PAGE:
Endometrial: The Most Common Reproductive Cancer in Women

Everything you should know, from symptoms to risk factors to treatment, about the uterine cancer that claims thousands every year.


The most common form of cancer of the female reproductive tract in the United States is endometrial carcinoma -- cancer of the lining of the uterus, or endometrium. Endometrial cancer accounts for over 95 percent of uterine cancers, which themselves represented approximately six percent of all cancers diagnosed among U.S. women in 2010. It is estimated that 46,470 women will be diagnosed with uterine cancer and that 8,120 will die of this disease in 2011. The median age at which women are diagnosed with endometrial cancer is 63.

Traditionally, women with endometrial cancers have been divided into two groups, depending on the form of cancer they have. Type I tumors are estrogen-dependent, meaning their growth is stimulated by estrogen, like some breast cancers. Usually women with Type I tumors are younger and have a better prognosis. Type II tumors account for 10-20 percent of all spontaneously occurring endometrial cancers (those without a family history). The prognosis for Type II tumors, unfortunately, tends to be poor.

In this article, we discuss the risk factors, symptoms, diagnosis, and treatment options for endometrial cancer. We also go over syndromes that are associated with a higher risk of endometrial cancer, like Lynch syndrome and Cowden syndrome, which also increase one's risk of other forms of cancer, including breast, ovarian, thyroid, and intestinal. As doctors learn more and more about the genetics and behavior of endometrial cancer, they are better equipped to determine one's risk of endometrial cancer, diagnose it earlier, and develop more effective means of treatment.


The risk factors for Type I endometrial cancer include obesity, diabetes, high blood pressure, taking medications like Tamoxifen (a breast cancer medication), estrogen replacement therapy without progesterone, chronic anovulation (lack of periods), never being pregnant, late menopause, and genetics.

Patients with Type II endometrial carcinomas are usually older when they are diagnosed and they typically haven't had estrogen replacement therapy. The risk factors for Type II tumors are not as well defined as those of Type I endometrial carcinomas. The fact that Type II tumors are less common makes this cancer type more challenging for doctors to study and characterize. Several studies have reported that Type II cases are more likely to occur in older, normal weight women, and those who have been pregnant multiple times or African American women.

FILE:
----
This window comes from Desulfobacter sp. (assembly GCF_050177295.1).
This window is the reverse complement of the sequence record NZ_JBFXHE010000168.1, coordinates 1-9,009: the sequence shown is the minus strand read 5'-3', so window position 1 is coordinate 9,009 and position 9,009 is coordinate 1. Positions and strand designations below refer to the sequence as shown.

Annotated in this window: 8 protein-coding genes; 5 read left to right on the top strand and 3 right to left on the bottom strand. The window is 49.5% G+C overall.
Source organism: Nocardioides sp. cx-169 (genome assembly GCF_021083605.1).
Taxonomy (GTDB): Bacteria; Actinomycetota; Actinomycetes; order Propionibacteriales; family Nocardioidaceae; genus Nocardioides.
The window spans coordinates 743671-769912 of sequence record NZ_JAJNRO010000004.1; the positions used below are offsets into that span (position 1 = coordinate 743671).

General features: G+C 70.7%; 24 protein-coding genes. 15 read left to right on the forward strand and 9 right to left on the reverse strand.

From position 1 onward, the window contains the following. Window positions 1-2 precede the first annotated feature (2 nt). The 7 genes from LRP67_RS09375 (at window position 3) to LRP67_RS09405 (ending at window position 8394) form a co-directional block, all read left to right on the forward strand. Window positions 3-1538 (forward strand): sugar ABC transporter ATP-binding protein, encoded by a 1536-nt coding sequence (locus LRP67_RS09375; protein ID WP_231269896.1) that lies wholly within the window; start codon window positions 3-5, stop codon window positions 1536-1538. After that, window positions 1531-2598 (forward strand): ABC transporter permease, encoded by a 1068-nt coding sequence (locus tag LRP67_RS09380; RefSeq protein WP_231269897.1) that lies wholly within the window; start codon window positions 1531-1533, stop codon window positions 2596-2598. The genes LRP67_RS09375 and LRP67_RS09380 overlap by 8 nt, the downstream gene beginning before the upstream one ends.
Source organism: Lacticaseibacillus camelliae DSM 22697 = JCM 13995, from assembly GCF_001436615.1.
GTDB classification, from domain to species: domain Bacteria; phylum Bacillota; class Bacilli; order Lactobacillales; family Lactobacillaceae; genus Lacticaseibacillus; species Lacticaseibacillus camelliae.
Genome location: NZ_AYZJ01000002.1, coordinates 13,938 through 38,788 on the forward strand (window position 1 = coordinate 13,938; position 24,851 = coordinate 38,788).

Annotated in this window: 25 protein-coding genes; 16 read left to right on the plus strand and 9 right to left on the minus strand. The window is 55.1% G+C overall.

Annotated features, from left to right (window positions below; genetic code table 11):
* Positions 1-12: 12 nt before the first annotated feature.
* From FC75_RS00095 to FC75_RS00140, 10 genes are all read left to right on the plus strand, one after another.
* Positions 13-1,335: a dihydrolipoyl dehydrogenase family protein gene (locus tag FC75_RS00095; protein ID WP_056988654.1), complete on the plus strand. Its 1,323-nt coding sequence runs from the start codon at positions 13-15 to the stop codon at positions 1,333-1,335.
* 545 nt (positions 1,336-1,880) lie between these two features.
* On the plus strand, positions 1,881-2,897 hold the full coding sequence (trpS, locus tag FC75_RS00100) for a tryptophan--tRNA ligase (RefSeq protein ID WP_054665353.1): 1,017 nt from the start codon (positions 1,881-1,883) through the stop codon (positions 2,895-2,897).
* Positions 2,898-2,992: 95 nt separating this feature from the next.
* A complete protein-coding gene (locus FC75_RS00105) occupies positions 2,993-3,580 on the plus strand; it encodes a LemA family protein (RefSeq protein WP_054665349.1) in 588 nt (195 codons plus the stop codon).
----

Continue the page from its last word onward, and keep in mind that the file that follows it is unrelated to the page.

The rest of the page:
A case history illustrates the risk factors and the symptoms associated with endometrial cancer:

A 45-year-old female who had been pregnant twice and given birth to one child came to her primary care physician complaining of worsening and excessive bleeding for the last six months. Five years earlier she had had her tubes tied in order to prevent further pregnancies. In the last 10 years, the patient had gained weight, her BMI increasing from 29 to 37 (normal is 18.5-24.9), and she developed type II diabetes and high blood pressure.

Upon reviewing her family history, her doctor learns that the patient had family members with cancer: her brother was diagnosed with colon cancer at the age of 47, and her mother was diagnosed with colon cancer at the age of 44. In addition, the patient's sister and maternal aunt were diagnosed with ovarian and endometrial cancer at the ages of 55 and 38, respectively.

After a thorough evaluation by an Ob/Gyn, the patient was found to have an enlarged uterus, a large fibroid, fluid in the endometrial cavity, and a growth in the lining of the uterus that was about an inch thick. An in-office biopsy revealed that it was indeed endometrial cancer.

One of the most common symptoms of endometrial cancer is abnormal vaginal bleeding, especially bleeding between periods or after menopause. Very long, heavy episodes of bleeding, abdominal or pelvic pain, and clear or white vaginal discharge after menopause are also regular symptoms. However, there can be other causes of any or all of these symptoms, so it is important to see your doctor if you experience any of them. As the case study above suggests, there can be a family or genetic predisposition for endometrial cancer if certain syndromes (like Lynch and Cowden) are present. These syndromes increase risk for a variety of cancers.